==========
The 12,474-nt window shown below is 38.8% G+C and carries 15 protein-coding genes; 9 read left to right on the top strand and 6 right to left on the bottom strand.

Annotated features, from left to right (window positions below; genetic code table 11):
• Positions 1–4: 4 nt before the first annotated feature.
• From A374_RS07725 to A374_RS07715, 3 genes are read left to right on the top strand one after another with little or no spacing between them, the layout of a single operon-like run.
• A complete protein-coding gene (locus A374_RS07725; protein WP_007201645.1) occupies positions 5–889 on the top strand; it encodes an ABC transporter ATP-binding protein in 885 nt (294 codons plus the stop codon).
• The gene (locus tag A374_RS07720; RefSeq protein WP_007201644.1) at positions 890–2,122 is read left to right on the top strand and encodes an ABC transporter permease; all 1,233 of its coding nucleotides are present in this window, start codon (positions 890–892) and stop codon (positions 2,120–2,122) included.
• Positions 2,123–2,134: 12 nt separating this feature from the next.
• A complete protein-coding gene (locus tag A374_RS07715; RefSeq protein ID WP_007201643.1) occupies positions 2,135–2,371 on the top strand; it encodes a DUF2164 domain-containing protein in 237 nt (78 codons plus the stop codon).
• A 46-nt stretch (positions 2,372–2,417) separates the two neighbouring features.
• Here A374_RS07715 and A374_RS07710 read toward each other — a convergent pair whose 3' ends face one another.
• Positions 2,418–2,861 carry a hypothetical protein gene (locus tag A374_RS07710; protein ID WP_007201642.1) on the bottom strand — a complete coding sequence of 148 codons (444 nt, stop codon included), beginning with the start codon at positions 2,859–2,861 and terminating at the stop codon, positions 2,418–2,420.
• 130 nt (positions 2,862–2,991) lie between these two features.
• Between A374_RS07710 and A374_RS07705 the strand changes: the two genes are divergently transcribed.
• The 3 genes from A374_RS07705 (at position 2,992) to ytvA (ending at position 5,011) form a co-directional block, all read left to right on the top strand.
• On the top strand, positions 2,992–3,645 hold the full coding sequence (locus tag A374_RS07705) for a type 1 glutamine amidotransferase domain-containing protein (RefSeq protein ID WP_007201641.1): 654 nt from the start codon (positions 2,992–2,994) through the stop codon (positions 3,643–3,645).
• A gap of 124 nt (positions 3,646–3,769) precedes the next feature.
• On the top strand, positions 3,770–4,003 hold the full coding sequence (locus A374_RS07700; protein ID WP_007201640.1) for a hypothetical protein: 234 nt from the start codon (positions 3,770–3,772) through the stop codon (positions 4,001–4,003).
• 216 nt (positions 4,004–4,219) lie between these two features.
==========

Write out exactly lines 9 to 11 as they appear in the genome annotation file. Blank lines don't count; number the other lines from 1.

• A 46-nt stretch (positions 2,372–2,417) separates the two neighbouring features.
• Here A374_RS07715 and A374_RS07710 read toward each other — a convergent pair whose 3' ends face one another.
• Positions 2,418–2,861 carry a hypothetical protein gene (locus tag A374_RS07710; protein ID WP_007201642.1) on the bottom strand — a complete coding sequence of 148 codons (444 nt, stop codon included), beginning with the start codon at positions 2,859–2,861 and terminating at the stop codon, positions 2,418–2,420.